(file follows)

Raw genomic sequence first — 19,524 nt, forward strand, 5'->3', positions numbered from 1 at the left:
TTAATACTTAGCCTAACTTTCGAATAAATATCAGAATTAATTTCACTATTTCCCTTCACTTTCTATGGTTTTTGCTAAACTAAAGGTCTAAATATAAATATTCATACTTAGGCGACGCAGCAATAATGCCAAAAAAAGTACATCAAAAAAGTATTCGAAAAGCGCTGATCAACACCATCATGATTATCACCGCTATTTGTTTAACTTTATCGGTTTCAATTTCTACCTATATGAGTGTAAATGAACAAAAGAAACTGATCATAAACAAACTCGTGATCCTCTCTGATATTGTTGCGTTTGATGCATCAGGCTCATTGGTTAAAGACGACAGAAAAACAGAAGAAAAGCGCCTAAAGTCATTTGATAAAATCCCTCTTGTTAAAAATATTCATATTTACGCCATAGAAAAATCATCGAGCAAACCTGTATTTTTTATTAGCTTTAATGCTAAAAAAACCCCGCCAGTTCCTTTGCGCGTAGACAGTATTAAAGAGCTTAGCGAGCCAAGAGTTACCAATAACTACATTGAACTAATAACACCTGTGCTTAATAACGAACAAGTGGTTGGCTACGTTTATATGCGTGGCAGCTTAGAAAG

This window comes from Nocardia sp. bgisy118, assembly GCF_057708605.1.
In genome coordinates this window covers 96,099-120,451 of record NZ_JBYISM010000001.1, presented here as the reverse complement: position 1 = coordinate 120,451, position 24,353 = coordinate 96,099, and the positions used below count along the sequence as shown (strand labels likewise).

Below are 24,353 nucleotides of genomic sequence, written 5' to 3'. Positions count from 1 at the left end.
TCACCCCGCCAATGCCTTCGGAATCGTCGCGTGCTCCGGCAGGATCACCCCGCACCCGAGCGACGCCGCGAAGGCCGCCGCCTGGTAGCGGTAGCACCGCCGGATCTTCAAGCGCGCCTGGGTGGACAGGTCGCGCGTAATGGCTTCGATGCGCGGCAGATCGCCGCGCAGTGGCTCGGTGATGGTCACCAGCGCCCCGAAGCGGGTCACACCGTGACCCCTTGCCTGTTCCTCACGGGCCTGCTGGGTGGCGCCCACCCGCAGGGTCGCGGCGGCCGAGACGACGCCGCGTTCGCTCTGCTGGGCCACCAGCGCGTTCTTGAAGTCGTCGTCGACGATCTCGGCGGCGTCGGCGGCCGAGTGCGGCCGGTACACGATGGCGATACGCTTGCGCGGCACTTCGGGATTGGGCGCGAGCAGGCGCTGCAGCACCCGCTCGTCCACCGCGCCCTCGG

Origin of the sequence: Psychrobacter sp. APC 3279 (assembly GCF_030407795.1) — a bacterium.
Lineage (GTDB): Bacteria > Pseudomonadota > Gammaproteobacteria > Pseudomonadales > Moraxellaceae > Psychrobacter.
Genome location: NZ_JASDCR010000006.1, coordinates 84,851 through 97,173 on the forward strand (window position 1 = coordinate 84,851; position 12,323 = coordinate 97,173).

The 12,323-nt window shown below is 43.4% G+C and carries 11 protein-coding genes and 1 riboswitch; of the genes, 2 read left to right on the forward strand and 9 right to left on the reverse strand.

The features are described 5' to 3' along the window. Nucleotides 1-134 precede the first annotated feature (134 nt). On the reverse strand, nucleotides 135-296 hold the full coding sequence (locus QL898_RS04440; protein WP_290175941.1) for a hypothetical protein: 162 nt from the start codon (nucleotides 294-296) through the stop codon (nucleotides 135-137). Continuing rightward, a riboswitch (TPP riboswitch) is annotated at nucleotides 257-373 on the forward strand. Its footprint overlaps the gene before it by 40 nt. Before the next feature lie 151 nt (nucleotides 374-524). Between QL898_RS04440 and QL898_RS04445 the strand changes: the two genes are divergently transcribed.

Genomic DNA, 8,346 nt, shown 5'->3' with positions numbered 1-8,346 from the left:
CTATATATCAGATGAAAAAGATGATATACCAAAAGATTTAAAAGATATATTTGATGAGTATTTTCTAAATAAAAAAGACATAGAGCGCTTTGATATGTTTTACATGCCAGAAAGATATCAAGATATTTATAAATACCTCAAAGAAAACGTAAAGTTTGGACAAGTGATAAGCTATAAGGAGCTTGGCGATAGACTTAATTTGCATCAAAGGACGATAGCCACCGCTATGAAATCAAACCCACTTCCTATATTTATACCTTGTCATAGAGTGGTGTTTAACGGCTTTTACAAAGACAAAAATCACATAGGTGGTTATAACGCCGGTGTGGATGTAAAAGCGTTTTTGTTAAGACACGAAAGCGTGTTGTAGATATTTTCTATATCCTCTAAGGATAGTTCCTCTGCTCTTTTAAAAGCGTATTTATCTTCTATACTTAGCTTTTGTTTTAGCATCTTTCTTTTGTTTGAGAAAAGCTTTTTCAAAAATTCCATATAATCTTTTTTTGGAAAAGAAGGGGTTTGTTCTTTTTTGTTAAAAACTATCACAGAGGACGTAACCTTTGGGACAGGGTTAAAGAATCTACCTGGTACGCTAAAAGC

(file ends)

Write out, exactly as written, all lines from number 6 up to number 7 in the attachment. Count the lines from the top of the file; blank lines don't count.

TCACCCCGCCAATGCCTTCGGAATCGTCGCGTGCTCCGGCAGGATCACCCCGCACCCGAGCGACGCCGCGAAGGCCGCCGCCTGGTAGCGGTAGCACCGCCGGATCTTCAAGCGCGCCTGGGTGGACAGGTCGCGCGTAATGGCTTCGATGCGCGGCAGATCGCCGCGCAGTGGCTCGGTGATGGTCACCAGCGCCCCGAAGCGGGTCACACCGTGACCCCTTGCCTGTTCCTCACGGGCCTGCTGGGTGGCGCCCACCCGCAGGGTCGCGGCGGCCGAGACGACGCCGCGTTCGCTCTGCTGGGCCACCAGCGCGTTCTTGAAGTCGTCGTCGACGATCTCGGCGGCGTCGGCGGCCGAGTGCGGCCGGTACACGATGGCGATACGCTTGCGCGGCACTTCGGGATTGGGCGCGAGCAGGCGCTGCAGCACCCGCTCGTCCACCGCGCCCTCGG

Origin of the sequence: Psychrobacter sp. APC 3279 (assembly GCF_030407795.1) — a bacterium.